They changed that and went to a single IT function across the organization, providing services to the businesses. In doing so, they needed to rationalize things like grades, titles, job descriptions, and they were looking around for a framework within which they could do this and they evaluated a number of them.

They were working with a partner who wass helping them do this. The partner was an Open Group member and suggested they look at the Open Group’s IT Specialist Certification, the CITS Certification Program, as it provides a set of definitions for the capabilities and skills required for IT professionals. They picked it up and used it, because it covered the areas they were interested in.

This was sufficient and complete enough to be useful to them, and it was vendor neutral, and an industry best practice. So they could pick this up and use it with confidence. And that has been very successful. They initially benchmarked their entire 900 strong IT workforce against The Open Group definition, so they could get to calibrate themselves, where their people were on their journey through development as professionals.

It’s had a very significant impact in terms of not only enabling them to get a handle upon their people, but also in terms of their employee engagement.

They’ve started to embrace the certification programs as a method of not only measuring their people, but also rewarding them. It’s had a very significant impact in terms of not only enabling them to get a handle upon their people, but also in terms of their employee engagement. In the engagement surveys that they do with their staff, some of the comments they got back after they started doing this process were, “For the first time we feel like management is paying attention to us.”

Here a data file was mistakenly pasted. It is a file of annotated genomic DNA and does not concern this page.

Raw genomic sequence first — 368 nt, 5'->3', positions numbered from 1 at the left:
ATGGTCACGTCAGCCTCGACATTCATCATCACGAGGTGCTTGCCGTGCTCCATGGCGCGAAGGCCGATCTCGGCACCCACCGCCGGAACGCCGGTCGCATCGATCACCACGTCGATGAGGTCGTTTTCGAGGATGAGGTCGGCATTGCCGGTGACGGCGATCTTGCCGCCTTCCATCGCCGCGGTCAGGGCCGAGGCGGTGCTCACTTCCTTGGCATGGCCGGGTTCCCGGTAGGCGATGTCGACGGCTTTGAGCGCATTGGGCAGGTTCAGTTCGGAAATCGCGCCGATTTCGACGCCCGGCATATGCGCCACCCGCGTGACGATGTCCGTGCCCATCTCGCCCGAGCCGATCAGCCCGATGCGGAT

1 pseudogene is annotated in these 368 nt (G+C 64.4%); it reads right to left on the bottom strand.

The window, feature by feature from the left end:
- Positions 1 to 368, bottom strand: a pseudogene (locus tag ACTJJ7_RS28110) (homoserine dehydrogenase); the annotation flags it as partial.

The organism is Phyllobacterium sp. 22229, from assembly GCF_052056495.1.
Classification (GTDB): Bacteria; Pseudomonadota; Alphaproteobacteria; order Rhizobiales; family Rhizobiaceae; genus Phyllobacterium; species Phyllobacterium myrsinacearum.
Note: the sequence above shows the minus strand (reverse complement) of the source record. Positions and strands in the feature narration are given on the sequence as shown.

It was very positive feedback, and the net result is that they are well on their way to meeting their goal of no longer having automatically to bring in an external service provider whenever they were dealing with a new project or a new topic. They know that they’ve got people with sufficient expertise in-house on their own payroll now. They've been able to recognize that capability, and the use of it has had a very positive effect. So it’s a very strong good story.

I think that the slides will be available to our members in the conference’s proceedings from the London conference in April. That will be worth something to look at.

Philp: If you go to the Open Group website,, all of the people based certifications are there, along with the benefits for individuals, benefits for organizations and various links to the appropriate literature. There’s also a lot of other useful things, like self-assessment tests, previous webinars, sample packages, etc. That will give you more of an idea of what’s required for certification along with the conformance requirements and other program documentation. There’s a lot of useful information on the website.